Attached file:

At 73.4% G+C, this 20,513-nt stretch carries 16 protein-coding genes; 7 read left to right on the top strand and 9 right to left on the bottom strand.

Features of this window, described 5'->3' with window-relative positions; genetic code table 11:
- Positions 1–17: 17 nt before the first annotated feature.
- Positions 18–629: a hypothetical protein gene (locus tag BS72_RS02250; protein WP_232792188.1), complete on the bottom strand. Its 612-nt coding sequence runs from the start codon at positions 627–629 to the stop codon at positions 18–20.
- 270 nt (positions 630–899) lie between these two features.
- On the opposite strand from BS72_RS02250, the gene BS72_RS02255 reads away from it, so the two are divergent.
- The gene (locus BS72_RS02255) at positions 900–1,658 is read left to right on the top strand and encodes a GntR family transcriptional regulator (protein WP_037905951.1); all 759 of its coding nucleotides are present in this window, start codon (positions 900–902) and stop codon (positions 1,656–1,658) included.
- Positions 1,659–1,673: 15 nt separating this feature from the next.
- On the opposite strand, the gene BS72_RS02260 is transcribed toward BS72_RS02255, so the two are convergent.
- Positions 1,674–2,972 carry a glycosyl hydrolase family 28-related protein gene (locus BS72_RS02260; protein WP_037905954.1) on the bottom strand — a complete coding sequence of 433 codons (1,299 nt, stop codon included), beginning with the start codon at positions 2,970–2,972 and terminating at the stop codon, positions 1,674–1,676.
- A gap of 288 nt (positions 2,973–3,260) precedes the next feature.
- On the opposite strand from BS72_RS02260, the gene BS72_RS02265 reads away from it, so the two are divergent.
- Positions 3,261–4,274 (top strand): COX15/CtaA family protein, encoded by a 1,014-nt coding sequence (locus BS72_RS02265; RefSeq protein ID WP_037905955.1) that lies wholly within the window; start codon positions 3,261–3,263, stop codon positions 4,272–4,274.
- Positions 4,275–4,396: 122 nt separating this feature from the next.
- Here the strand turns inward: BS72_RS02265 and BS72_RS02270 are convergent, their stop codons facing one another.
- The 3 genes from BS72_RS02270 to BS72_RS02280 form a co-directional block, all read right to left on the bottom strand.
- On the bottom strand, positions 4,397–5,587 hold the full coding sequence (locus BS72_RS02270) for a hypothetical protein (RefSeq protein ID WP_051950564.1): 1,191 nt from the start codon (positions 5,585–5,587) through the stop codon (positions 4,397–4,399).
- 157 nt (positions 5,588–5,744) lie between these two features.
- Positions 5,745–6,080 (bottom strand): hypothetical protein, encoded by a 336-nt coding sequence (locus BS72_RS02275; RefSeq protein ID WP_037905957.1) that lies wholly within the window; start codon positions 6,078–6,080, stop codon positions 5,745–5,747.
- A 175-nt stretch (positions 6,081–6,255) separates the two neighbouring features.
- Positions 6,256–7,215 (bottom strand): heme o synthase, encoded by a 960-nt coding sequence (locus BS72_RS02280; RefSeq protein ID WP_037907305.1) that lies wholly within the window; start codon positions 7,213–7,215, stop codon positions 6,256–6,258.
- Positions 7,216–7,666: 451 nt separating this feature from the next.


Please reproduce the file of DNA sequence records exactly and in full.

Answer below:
At 73.4% G+C, this 20,513-nt stretch carries 16 protein-coding genes; 7 read left to right on the top strand and 9 right to left on the bottom strand.

Features of this window, described 5'->3' with window-relative positions; genetic code table 11:
- Positions 1–17: 17 nt before the first annotated feature.
- Positions 18–629: a hypothetical protein gene (locus tag BS72_RS02250; protein WP_232792188.1), complete on the bottom strand. Its 612-nt coding sequence runs from the start codon at positions 627–629 to the stop codon at positions 18–20.
- 270 nt (positions 630–899) lie between these two features.
- On the opposite strand from BS72_RS02250, the gene BS72_RS02255 reads away from it, so the two are divergent.
- The gene (locus BS72_RS02255) at positions 900–1,658 is read left to right on the top strand and encodes a GntR family transcriptional regulator (protein WP_037905951.1); all 759 of its coding nucleotides are present in this window, start codon (positions 900–902) and stop codon (positions 1,656–1,658) included.
- Positions 1,659–1,673: 15 nt separating this feature from the next.
- On the opposite strand, the gene BS72_RS02260 is transcribed toward BS72_RS02255, so the two are convergent.
- Positions 1,674–2,972 carry a glycosyl hydrolase family 28-related protein gene (locus BS72_RS02260; protein WP_037905954.1) on the bottom strand — a complete coding sequence of 433 codons (1,299 nt, stop codon included), beginning with the start codon at positions 2,970–2,972 and terminating at the stop codon, positions 1,674–1,676.
- A gap of 288 nt (positions 2,973–3,260) precedes the next feature.
- On the opposite strand from BS72_RS02260, the gene BS72_RS02265 reads away from it, so the two are divergent.
- Positions 3,261–4,274 (top strand): COX15/CtaA family protein, encoded by a 1,014-nt coding sequence (locus BS72_RS02265; RefSeq protein ID WP_037905955.1) that lies wholly within the window; start codon positions 3,261–3,263, stop codon positions 4,272–4,274.
- Positions 4,275–4,396: 122 nt separating this feature from the next.
- Here the strand turns inward: BS72_RS02265 and BS72_RS02270 are convergent, their stop codons facing one another.
- The 3 genes from BS72_RS02270 to BS72_RS02280 form a co-directional block, all read right to left on the bottom strand.
- On the bottom strand, positions 4,397–5,587 hold the full coding sequence (locus BS72_RS02270) for a hypothetical protein (RefSeq protein ID WP_051950564.1): 1,191 nt from the start codon (positions 5,585–5,587) through the stop codon (positions 4,397–4,399).
- 157 nt (positions 5,588–5,744) lie between these two features.
- Positions 5,745–6,080 (bottom strand): hypothetical protein, encoded by a 336-nt coding sequence (locus BS72_RS02275; RefSeq protein ID WP_037905957.1) that lies wholly within the window; start codon positions 6,078–6,080, stop codon positions 5,745–5,747.
- A 175-nt stretch (positions 6,081–6,255) separates the two neighbouring features.
- Positions 6,256–7,215 (bottom strand): heme o synthase, encoded by a 960-nt coding sequence (locus BS72_RS02280; RefSeq protein ID WP_037907305.1) that lies wholly within the window; start codon positions 7,213–7,215, stop codon positions 6,256–6,258.
- Positions 7,216–7,666: 451 nt separating this feature from the next.